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Family Centered Care. December 2, 2011 Robert Lucio , PhD. Family Centered Care. An innovative approach to the planning, delivery and evaluation of health care that is grounded in mutually beneficial partnerships among health care patients, families and providers

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family centered care

Family Centered Care

December 2, 2011

Robert Lucio, PhD

family centered care1
Family Centered Care
  • An innovative approach to the planning, delivery and evaluation of health care that is grounded in mutually beneficial partnerships among health care patients, families and providers
  • Applies to patients of all ages and may be practiced in any health care setting

Institute for Family-Centered Care


Family –

  • A basic social unit consisting of parents and their children, considered as a group, whether dwelling together or not
  • Social unit consisting of one or more adults together with the children they care for
  • Any group of persons closely related by blood, as parents, children, uncles, aunts, and cousins




  • Enduring relationship whether biological/non-biological, chosen or circumstantial, connecting a child/youth and parent/caregiver through culture, tradition, shared experiences, emotional commitment and mutual support

(National Center for Cultural Competence-Georgetown University Center for Child and Human Development, 2007)

cultural competence
Cultural Competence
  • Congruent, defined set of values and principles and demonstrate behaviors, attitudes, policies, and structures that enable them to work effectively cross-culturally
  • Value diversity, conduct self-assessment, manage the dynamics of difference, acquire and institutionalize cultural knowledge and adapt to the diversity and cultural contexts of communities they serve
  • Cultural competence is intricately linked to the concept and practice of “family centered care”

(National Center for Cultural Competence-Georgetown University Center for Child and Human Development, 2007)

linguistic competence
Linguistic Competence
  • Capacity to communicate effectively, and convey information in a manner that is easily understood by diverse audiences to include person of limited English proficiency, low literacy skills and with disabilities.

(National Center for Cultural Competence-Georgetown University Center for Child and Human Development, 2007)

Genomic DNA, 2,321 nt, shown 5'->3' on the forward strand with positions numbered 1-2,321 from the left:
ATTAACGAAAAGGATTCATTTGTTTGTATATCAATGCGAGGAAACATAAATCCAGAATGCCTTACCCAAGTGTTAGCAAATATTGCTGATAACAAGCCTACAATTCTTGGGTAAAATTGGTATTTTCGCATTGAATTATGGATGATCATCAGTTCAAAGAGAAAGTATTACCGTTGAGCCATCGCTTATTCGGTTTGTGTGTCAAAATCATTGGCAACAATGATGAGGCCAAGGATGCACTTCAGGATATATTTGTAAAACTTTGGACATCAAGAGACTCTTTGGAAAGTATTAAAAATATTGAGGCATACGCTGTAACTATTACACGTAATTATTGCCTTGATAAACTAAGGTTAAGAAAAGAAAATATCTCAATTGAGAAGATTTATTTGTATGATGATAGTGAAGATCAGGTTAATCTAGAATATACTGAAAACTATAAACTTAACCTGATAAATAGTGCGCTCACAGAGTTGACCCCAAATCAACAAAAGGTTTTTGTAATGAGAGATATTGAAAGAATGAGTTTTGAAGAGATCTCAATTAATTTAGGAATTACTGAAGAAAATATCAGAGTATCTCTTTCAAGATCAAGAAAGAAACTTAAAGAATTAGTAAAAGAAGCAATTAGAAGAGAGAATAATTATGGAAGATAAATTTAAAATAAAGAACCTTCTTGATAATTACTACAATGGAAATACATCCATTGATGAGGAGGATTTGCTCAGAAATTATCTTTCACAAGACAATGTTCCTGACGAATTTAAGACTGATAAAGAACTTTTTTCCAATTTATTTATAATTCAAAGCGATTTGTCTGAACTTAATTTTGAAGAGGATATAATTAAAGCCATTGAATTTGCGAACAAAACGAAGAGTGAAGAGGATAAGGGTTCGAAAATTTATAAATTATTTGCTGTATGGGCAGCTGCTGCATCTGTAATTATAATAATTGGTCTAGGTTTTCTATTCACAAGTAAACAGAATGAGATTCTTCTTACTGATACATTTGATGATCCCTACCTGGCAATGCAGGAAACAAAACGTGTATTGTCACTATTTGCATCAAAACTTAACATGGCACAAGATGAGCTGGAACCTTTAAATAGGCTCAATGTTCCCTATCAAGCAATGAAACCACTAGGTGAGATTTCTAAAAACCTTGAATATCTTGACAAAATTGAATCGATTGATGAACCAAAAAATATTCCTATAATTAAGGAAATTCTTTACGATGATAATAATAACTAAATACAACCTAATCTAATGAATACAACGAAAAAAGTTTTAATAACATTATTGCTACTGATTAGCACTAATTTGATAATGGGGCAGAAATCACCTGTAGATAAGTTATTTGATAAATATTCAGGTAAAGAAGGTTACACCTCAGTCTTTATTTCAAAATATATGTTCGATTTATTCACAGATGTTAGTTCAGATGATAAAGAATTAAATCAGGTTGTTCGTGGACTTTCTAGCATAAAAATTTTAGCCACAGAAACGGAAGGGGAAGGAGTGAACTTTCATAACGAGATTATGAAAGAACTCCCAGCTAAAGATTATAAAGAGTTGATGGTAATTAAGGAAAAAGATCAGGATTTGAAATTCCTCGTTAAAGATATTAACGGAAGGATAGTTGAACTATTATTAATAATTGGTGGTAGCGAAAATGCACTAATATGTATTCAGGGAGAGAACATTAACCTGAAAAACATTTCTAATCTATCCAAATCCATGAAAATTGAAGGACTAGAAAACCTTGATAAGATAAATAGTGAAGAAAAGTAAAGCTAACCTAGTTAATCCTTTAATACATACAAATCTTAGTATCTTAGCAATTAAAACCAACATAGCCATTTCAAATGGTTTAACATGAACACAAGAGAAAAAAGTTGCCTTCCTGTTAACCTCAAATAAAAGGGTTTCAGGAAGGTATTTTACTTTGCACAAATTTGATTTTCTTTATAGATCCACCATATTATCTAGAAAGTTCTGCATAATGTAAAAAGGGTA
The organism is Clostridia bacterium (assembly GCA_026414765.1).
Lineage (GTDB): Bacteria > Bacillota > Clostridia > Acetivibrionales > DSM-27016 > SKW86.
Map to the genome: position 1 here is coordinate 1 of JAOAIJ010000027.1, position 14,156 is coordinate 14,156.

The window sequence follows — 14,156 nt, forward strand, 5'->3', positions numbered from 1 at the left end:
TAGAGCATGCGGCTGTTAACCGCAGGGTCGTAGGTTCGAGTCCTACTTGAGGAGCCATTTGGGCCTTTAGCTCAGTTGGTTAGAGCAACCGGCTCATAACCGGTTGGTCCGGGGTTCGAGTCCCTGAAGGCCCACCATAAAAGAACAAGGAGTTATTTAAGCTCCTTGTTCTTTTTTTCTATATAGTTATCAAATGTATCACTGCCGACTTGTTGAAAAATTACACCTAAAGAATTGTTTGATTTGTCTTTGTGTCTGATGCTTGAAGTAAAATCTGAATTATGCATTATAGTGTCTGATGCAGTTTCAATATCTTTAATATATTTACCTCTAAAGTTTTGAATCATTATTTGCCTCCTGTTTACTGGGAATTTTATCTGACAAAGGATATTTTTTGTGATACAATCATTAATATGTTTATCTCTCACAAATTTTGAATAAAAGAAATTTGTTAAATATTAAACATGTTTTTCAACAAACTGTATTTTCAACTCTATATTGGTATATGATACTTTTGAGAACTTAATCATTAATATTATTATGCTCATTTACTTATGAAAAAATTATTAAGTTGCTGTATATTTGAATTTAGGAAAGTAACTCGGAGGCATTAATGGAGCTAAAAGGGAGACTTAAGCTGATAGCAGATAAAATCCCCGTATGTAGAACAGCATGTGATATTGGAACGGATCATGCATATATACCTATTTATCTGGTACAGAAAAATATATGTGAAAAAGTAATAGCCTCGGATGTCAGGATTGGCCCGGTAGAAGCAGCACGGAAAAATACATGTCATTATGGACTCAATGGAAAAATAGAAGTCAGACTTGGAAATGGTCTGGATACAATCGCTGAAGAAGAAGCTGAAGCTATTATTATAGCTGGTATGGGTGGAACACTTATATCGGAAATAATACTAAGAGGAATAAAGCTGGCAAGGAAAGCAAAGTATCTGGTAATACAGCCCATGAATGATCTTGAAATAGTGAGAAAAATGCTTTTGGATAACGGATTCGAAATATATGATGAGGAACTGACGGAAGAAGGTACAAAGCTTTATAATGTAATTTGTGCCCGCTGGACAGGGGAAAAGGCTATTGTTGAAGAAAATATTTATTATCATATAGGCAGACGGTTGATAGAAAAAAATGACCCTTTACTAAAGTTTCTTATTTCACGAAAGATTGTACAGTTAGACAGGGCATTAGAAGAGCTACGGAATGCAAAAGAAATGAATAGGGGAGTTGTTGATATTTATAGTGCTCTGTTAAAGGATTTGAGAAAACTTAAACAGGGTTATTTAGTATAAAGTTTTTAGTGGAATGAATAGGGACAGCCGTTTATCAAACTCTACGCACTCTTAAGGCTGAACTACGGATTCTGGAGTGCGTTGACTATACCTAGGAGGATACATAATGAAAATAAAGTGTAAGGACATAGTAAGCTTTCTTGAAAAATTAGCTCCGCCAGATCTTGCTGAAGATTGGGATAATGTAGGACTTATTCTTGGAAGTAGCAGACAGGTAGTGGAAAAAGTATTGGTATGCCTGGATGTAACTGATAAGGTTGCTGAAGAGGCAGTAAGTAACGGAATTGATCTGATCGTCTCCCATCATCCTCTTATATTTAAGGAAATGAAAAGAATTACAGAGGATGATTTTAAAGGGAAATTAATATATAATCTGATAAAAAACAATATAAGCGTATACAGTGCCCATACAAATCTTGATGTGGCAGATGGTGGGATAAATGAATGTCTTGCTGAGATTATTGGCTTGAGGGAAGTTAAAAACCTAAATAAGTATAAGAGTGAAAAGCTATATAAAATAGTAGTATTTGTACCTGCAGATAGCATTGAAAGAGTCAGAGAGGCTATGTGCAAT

Family-centered care emerged as an important concept in health care the second half of the 20th century

Understanding the importance of meeting the psychosocial and developmental needs of children

Families are essential components in promoting the health and well-being of their children

(American Academy for Pediatrics, 2003)


Family-centered care was given additional impetus by consumer-led movements of the 1960s and 1970s and by professionals in education, health, and child development

Support for families and the active participation of parents in their children’s education and healthcare gained momentum in the 1970’s and 1980’s

(American Academy for Pediatrics, 2003)


PL 94-142, the Education for all Handicapped Children Act of 1975 mandated publicly supported education for children in the least restrictive environment

Each child would have an individual education plan

Parents of children who are disabled began to speak out about their concerns

1980 s

The Katie Becket waiver became available enabling states to provide services to enable children to receive services in their own homes

The concept of the “least restrictive environment” gained strength

In 1985 the Maternal and Child Health Bureau enabled a survey to assess the extent to which state health departments involved parents in planning services for children

1990 s

The Institute for Family Centered Care was formed in 1992

MCHB continued to increase funding to support family centered efforts to families of HIV affected children, parents, and youth as well as other children with special needs.

education efforts
Education efforts

Efforts were made to increase attention to family centered care in medical education, public health education, social work education, and other disciplines

Focus intentionally began to broaden away from children with special needs to all public health programs and the idea of including family as an integral part of planning for child health services gained acceptance

public health education
Public Health Education

Recognition of the fact that in this area practice began to develop far in advance of training of students in MCH programs

The essential components of parent centered approaches have only recently been clearly a focus of MCH (MPH) training programs

The MCH training grants have been an avenue for increasing attention to this issue

family focused vs family centered
Family Focused vs Family Centered

In family-focused care, professionals often provide care from the position of an "expert -" assessing the patient and family, recommending a treatment or intervention and creating a plan for the family to follow

They do things to and for the patient and family, regarding the family as the "unit of intervention."

family focused vs family centered1
Family Focused vs Family Centered

Family-centered care, by contrast, is characterized by a collaborative approach to caregiving and decision-making

Each party respects the knowledge, skills, and experience that the other brings to health care encounters.

The family and health care team collaboratively assess the needs and development of the treatment plan.

family centered care2
Family Centered Care
  • A philosophy and approach to health care that places the patient and family at the center of institutional and professional focuses
  • Patients and families are involved in all aspects of planning, implementation and evaluation of health services
  • Involves patients and families in polices, programs, facility design, and staff day-to-day interactions
  • Facilitates collaborative relationships between and among consumers and health providers

(Farrar, Shaffer, McLuaghlin, & Klick, 2009)